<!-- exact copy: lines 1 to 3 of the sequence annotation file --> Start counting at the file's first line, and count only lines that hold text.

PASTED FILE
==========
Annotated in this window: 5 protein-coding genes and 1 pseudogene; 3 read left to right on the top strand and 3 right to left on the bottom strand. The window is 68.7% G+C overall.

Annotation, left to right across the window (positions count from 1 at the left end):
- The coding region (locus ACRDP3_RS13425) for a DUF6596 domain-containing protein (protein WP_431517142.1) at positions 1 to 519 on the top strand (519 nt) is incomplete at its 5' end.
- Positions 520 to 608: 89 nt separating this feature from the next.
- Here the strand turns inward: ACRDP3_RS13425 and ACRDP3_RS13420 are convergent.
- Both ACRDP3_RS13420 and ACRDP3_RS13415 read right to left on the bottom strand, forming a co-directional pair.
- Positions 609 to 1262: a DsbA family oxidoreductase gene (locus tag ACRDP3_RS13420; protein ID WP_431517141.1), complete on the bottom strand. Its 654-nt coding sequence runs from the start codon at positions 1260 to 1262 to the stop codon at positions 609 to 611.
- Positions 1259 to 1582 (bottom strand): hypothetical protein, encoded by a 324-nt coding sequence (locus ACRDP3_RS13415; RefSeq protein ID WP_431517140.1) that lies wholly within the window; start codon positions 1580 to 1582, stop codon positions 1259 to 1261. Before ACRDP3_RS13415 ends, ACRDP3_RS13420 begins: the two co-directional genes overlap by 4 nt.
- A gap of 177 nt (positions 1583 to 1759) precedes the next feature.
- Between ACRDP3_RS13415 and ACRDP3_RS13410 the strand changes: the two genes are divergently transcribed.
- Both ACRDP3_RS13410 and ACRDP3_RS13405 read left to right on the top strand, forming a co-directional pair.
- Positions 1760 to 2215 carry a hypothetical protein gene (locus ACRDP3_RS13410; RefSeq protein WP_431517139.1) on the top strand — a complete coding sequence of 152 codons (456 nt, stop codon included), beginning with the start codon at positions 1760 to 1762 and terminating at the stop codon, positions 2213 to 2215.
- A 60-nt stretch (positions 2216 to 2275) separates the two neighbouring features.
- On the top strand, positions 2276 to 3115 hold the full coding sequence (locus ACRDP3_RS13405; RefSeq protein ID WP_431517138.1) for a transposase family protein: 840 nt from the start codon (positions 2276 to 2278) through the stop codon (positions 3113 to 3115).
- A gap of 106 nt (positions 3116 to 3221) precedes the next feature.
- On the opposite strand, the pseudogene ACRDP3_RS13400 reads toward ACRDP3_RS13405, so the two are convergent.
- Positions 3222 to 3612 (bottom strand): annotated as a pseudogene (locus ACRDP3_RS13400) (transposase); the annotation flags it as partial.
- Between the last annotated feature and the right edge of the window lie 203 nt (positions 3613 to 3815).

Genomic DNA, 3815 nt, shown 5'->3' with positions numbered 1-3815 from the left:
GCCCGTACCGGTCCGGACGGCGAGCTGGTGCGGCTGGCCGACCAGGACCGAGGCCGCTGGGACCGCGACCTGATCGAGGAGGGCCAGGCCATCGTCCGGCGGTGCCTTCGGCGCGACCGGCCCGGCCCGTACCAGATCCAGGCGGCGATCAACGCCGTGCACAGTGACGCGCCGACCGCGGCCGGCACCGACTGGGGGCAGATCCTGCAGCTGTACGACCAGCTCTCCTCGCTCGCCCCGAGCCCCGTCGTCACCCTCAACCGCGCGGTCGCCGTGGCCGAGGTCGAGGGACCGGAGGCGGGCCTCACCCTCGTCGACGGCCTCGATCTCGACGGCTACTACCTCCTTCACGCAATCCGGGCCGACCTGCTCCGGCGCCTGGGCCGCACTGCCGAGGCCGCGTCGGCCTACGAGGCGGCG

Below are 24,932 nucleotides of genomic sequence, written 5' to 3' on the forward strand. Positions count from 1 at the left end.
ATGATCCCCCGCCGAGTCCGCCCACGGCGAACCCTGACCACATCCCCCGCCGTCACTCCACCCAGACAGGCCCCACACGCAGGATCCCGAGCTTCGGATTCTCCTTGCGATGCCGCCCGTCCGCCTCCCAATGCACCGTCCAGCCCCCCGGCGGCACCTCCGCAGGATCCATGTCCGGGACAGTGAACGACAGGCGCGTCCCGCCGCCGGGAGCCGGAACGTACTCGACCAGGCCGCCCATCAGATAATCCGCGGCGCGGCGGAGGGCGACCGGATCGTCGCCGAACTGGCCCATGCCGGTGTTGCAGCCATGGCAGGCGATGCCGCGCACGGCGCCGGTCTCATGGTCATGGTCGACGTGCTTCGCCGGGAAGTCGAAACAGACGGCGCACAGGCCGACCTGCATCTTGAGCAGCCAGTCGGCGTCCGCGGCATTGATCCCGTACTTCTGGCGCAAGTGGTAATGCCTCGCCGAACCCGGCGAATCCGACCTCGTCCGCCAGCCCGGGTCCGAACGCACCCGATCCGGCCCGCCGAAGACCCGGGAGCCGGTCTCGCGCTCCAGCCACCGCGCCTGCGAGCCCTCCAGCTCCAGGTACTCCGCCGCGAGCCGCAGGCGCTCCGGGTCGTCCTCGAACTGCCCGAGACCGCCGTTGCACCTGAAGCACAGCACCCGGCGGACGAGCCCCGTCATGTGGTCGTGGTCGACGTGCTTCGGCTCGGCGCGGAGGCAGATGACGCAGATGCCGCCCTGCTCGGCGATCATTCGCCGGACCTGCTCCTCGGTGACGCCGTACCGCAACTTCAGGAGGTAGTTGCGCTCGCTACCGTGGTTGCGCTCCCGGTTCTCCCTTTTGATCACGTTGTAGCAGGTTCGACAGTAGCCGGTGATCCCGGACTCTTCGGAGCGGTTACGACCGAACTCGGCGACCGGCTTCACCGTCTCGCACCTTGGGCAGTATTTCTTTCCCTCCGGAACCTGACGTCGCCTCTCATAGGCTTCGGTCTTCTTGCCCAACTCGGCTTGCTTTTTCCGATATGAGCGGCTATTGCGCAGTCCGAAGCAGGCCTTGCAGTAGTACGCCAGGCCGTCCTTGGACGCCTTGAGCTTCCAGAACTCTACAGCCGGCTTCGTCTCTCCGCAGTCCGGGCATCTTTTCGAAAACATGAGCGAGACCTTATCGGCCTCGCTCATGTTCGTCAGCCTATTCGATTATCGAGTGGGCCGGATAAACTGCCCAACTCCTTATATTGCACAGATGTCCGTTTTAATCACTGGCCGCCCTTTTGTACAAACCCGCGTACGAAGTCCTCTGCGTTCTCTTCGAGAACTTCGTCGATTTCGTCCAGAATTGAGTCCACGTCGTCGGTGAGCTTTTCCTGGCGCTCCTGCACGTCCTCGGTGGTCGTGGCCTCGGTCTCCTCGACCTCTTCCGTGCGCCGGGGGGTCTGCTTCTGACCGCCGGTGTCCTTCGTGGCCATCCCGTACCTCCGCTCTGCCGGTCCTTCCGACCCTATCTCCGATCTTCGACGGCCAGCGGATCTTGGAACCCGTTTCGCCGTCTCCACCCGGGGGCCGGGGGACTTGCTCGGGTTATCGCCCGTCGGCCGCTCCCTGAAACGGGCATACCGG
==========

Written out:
Annotated in this window: 5 protein-coding genes and 1 pseudogene; 3 read left to right on the top strand and 3 right to left on the bottom strand. The window is 68.7% G+C overall.

Annotation, left to right across the window (positions count from 1 at the left end):
- The coding region (locus ACRDP3_RS13425) for a DUF6596 domain-containing protein (protein WP_431517142.1) at positions 1 to 519 on the top strand (519 nt) is incomplete at its 5' end.